Biogeography of terrestrial and freshwater vertebrates from the late Cretaceous (Campanian) Western Interior of North America
Gates, T.A., Sampson, S.D., Zanno, L.E., Roberts, E.M., Eaton, J.G., Nydam, R.L., Hutchison, J.H., Smith, J.A., Loewen, M.A., and Getty, M.A. (2010) Biogeography of terrestrial and freshwater vertebrates from the late Cretaceous (Campanian) Western Interior of North America. Palaeogeography, Palaeoclimatology, Palaeoecology`, 291 (3-4). pp. 371-387.
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Previous biogeographic studies of late Cretaceous (late Campanian) vertebrate faunas in the Western Interior Basin (WIB) of North America have suggested the presence of faunal and floral provincialism, characterized by distinct northern and southern 'biomes.' However, the "provincialism hypothesis" has been questioned based largely on the contention that the investigated faunas were recovered from a series of diachronous, time-transgressive deposits, and are therefore non-correlative.
Extensive work in several fossiliferous units of late Campanian age, including the Dinosaur Park, Judith River, Two Medicine, Kaiparowits, Fruitland/Kirtland, and Aguja formations, has greatly increased understanding of WIB vertebrate faunas and their chronostratigraphic relationships. Here updated and greatly expanded faunal and chronostratigraphic datasets are utilized to undertake an extensive biogeographic analysis of these six terrestrial fossiliferous formations within the WIB of North America. Quantitative biogeographic comparisons of the formations and their constituent faunas are conducted using four statistical methods: Analysis of Similarity, Q-mode cluster analysis, Parsimony Analysis of Endemicity, and Correspondence Analysis.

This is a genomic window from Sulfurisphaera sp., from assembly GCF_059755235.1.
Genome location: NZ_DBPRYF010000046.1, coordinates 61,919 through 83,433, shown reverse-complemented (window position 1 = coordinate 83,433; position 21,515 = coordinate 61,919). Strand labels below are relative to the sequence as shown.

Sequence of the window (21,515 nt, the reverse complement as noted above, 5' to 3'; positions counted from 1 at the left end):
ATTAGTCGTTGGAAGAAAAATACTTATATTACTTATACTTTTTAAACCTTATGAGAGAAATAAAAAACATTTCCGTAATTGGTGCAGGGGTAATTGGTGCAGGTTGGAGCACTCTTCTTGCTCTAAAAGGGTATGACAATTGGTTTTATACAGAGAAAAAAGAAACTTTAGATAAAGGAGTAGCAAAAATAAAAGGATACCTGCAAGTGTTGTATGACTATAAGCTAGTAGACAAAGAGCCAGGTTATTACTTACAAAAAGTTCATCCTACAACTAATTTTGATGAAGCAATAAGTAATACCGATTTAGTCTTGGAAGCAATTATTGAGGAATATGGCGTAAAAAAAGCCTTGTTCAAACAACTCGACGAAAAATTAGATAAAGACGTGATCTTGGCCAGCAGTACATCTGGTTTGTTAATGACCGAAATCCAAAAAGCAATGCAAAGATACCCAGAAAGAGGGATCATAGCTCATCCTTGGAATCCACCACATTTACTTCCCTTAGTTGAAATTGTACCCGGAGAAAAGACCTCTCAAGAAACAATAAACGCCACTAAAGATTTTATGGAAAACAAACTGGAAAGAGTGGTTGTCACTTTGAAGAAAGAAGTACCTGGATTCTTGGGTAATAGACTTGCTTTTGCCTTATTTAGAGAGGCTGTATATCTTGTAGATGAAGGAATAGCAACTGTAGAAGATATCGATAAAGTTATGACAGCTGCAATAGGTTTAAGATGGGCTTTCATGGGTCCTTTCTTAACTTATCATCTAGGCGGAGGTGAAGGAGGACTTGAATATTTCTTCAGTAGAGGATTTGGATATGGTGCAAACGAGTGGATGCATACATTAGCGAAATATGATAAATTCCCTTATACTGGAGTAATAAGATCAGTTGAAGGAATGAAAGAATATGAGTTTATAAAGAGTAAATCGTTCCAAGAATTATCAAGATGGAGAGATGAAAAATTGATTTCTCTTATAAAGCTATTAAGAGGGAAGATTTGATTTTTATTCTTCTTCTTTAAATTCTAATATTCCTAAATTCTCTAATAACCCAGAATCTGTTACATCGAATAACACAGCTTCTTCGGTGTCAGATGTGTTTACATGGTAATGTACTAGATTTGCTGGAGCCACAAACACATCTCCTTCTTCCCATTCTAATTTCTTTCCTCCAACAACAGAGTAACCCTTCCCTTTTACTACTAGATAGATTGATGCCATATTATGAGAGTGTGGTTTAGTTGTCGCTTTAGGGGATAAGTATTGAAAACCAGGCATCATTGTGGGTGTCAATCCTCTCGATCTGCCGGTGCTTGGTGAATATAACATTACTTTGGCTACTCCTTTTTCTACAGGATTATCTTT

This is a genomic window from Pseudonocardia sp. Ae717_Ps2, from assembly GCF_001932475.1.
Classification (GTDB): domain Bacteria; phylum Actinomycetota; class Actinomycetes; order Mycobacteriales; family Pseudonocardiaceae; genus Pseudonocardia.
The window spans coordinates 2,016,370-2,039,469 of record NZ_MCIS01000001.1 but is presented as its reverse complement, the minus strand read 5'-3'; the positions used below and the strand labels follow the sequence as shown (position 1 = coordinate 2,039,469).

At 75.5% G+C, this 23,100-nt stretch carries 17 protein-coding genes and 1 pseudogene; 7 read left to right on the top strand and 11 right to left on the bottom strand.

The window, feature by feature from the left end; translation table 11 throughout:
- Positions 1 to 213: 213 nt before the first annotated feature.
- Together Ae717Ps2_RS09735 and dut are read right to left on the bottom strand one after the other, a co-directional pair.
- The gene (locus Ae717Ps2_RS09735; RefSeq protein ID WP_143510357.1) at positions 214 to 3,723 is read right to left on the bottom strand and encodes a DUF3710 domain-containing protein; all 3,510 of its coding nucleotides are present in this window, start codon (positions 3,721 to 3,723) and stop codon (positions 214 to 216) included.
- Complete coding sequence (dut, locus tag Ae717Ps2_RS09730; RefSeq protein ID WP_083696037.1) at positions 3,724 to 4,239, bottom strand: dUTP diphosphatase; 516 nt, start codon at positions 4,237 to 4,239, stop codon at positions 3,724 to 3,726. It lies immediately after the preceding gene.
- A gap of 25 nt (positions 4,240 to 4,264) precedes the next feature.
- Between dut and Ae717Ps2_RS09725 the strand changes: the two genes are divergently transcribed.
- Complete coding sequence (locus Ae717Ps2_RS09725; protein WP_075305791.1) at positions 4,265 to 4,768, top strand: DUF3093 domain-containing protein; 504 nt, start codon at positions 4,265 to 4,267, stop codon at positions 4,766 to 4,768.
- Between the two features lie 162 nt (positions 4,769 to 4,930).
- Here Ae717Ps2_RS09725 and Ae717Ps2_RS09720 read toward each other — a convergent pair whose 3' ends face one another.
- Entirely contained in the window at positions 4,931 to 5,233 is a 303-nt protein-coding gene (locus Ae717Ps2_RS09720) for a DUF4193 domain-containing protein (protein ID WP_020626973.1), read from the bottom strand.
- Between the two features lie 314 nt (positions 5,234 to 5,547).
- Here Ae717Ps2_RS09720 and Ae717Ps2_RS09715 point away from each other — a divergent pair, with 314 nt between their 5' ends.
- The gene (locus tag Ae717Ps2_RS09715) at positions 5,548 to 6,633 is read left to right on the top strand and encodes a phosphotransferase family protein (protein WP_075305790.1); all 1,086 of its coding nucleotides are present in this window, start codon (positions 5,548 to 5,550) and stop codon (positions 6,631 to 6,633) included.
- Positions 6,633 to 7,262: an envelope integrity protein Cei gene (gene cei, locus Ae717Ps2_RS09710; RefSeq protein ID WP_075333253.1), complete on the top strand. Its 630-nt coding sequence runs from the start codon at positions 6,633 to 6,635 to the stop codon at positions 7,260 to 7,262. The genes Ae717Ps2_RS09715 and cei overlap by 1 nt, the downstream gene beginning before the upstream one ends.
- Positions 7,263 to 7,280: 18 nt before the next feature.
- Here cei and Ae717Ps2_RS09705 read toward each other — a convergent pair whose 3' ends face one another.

The results of this study provide strong support for highly divergent faunas in northern and southern regions of the WIB, with a latitudinal faunal gradient as an interface. Yet the nature of the interface between these faunas remains unclear, with possibilities including: 1) two or more discrete provinces separated by a zone (or zones) of faunal mixing; and 2) a continuous latitudinal gradient or cline, with no discrete zones of endemism. Lacking evidence of any physiographic barrier to north–south dispersal, climatic variation within the WIB is regarded as the most likely explanation for the overarching biogeographic patterns observed for late Campanian vertebrate taxa.
|Item Type:||Article (Refereed Research - C1)|
|Keywords:||biostratigraphy; dinosaurs; paleoecology; multivariate statistics; similarity index; Western Interior Basin|
|Date Deposited:||17 Mar 2011 06:20|
|FoR Codes:||04 EARTH SCIENCES > 0403 Geology > 040308 Palaeontology (incl Palynology) @ 100%|
|SEO Codes:||97 EXPANDING KNOWLEDGE > 970104 Expanding Knowledge in the Earth Sciences @ 100%|